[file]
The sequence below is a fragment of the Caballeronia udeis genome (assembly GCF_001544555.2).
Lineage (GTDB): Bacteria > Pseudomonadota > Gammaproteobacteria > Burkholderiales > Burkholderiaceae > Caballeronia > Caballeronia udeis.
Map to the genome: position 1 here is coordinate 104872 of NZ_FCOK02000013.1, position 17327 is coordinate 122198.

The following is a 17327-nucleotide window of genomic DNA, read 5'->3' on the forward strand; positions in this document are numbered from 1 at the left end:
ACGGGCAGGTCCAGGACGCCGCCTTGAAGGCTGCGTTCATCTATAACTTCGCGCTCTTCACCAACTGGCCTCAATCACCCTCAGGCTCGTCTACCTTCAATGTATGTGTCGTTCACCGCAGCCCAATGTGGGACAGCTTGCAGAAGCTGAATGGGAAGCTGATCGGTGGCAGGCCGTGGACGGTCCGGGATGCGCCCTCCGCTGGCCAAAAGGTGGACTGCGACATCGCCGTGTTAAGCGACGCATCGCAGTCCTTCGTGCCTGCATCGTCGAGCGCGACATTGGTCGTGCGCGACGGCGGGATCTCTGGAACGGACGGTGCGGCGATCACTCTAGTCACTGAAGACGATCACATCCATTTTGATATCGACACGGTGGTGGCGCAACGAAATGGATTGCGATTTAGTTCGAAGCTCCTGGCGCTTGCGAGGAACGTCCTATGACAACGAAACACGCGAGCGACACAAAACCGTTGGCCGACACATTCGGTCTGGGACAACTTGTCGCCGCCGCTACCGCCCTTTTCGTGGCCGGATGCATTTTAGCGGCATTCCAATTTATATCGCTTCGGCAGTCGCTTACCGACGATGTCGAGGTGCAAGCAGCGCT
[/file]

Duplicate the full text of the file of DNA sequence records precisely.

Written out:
The sequence below is a fragment of the Caballeronia udeis genome (assembly GCF_001544555.2).
Lineage (GTDB): Bacteria > Pseudomonadota > Gammaproteobacteria > Burkholderiales > Burkholderiaceae > Caballeronia > Caballeronia udeis.
Map to the genome: position 1 here is coordinate 104872 of NZ_FCOK02000013.1, position 17327 is coordinate 122198.

The following is a 17327-nucleotide window of genomic DNA, read 5'->3' on the forward strand; positions in this document are numbered from 1 at the left end:
ACGGGCAGGTCCAGGACGCCGCCTTGAAGGCTGCGTTCATCTATAACTTCGCGCTCTTCACCAACTGGCCTCAATCACCCTCAGGCTCGTCTACCTTCAATGTATGTGTCGTTCACCGCAGCCCAATGTGGGACAGCTTGCAGAAGCTGAATGGGAAGCTGATCGGTGGCAGGCCGTGGACGGTCCGGGATGCGCCCTCCGCTGGCCAAAAGGTGGACTGCGACATCGCCGTGTTAAGCGACGCATCGCAGTCCTTCGTGCCTGCATCGTCGAGCGCGACATTGGTCGTGCGCGACGGCGGGATCTCTGGAACGGACGGTGCGGCGATCACTCTAGTCACTGAAGACGATCACATCCATTTTGATATCGACACGGTGGTGGCGCAACGAAATGGATTGCGATTTAGTTCGAAGCTCCTGGCGCTTGCGAGGAACGTCCTATGACAACGAAACACGCGAGCGACACAAAACCGTTGGCCGACACATTCGGTCTGGGACAACTTGTCGCCGCCGCTACCGCCCTTTTCGTGGCCGGATGCATTTTAGCGGCATTCCAATTTATATCGCTTCGGCAGTCGCTTACCGACGATGTCGAGGTGCAAGCAGCGCT